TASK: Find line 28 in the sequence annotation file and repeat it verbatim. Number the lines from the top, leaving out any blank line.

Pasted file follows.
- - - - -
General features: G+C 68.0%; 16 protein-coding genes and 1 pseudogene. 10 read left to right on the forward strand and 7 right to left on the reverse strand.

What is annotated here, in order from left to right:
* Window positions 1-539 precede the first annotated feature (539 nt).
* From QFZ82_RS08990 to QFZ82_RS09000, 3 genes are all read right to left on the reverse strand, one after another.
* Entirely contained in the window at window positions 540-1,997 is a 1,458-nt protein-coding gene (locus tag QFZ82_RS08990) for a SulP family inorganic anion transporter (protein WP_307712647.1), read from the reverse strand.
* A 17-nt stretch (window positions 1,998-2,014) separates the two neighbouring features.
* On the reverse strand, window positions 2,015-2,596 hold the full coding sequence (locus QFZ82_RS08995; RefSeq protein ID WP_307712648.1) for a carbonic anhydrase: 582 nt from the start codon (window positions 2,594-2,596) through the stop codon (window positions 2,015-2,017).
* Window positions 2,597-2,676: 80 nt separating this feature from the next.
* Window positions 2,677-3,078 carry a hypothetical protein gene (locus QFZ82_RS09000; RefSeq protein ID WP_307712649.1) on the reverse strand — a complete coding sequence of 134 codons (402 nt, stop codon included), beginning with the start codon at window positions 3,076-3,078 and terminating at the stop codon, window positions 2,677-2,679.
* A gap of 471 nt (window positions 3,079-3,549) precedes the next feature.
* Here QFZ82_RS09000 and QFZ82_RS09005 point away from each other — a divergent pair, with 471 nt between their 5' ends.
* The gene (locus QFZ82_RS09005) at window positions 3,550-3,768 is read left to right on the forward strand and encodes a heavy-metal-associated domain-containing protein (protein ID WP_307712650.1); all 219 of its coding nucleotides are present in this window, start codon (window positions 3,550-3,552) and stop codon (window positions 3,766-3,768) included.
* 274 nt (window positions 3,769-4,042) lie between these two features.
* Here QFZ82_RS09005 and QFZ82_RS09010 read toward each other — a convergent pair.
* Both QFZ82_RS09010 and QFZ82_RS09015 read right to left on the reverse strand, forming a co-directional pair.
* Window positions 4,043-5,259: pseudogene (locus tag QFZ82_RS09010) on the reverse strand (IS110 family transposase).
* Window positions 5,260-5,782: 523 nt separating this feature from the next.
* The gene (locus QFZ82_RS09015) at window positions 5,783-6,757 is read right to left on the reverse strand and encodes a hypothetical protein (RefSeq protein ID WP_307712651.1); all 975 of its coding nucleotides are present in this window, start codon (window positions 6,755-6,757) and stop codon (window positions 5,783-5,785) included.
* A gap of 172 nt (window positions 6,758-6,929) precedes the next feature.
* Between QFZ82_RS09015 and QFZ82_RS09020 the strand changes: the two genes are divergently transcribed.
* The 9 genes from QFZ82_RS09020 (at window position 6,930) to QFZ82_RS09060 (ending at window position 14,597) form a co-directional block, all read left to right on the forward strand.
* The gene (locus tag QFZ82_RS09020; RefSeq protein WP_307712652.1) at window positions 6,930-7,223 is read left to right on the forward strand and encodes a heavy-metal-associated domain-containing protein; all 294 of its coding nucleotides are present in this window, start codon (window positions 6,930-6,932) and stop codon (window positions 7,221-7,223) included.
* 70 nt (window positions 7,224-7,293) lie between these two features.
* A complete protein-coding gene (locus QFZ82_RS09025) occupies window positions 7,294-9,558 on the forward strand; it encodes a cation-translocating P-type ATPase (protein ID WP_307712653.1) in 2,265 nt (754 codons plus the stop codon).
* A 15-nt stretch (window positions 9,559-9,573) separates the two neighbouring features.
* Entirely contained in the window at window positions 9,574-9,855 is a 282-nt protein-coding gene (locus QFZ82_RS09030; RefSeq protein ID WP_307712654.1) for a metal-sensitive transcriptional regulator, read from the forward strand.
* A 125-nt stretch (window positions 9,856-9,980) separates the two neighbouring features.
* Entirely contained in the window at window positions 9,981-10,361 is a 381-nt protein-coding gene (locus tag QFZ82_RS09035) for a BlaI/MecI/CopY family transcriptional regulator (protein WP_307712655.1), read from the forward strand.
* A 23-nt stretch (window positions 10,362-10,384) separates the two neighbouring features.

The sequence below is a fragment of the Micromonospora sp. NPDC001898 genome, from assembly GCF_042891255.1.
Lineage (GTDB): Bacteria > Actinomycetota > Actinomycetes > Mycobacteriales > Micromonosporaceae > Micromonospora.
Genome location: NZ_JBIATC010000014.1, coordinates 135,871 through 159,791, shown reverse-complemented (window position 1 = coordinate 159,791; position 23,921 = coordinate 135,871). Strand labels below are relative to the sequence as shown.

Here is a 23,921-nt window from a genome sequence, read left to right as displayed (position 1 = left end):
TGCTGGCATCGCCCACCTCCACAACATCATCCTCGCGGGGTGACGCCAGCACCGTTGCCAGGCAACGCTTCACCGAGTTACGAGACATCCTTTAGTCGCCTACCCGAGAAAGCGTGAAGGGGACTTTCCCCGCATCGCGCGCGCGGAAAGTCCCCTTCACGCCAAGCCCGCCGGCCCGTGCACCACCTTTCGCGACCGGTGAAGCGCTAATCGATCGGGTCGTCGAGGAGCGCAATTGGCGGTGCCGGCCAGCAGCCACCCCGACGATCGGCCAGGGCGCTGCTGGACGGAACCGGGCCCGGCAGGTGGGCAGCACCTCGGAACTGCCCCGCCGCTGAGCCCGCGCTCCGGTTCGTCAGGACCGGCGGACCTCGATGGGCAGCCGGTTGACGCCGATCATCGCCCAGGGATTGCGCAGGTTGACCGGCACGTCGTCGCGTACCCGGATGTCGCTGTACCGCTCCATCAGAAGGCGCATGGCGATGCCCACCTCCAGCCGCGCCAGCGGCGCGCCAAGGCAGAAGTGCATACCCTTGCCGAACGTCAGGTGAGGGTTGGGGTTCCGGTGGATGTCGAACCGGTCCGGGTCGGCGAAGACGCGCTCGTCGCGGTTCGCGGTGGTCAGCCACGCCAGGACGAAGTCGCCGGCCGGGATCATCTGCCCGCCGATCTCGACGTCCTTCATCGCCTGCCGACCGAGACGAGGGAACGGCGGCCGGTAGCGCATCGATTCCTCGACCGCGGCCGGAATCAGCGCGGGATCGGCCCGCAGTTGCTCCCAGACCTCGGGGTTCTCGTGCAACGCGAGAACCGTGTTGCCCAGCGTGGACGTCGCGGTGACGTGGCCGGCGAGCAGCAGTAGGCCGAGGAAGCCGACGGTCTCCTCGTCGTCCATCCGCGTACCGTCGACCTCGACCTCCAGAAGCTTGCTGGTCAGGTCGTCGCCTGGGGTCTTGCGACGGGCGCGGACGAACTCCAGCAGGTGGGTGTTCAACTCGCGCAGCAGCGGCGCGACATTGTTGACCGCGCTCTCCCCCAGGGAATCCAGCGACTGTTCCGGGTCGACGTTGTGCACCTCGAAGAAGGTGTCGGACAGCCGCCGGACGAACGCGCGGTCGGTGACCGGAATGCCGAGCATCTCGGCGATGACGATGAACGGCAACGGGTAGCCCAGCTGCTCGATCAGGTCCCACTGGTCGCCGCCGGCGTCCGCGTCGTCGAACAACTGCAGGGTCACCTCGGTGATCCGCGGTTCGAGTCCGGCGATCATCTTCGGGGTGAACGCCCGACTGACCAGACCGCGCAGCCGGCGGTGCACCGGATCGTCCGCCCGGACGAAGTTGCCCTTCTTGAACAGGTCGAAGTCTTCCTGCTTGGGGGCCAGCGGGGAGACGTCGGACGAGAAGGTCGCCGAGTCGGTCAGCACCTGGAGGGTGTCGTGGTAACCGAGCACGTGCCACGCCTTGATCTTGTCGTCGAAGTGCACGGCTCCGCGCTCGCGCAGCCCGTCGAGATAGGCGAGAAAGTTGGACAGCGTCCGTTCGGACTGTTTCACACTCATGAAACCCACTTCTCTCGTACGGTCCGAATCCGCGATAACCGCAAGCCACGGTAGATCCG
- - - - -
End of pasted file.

* Entirely contained in the window at window positions 9,981-10,361 is a 381-nt protein-coding gene (locus tag QFZ82_RS09035) for a BlaI/MecI/CopY family transcriptional regulator (protein WP_307712655.1), read from the forward strand.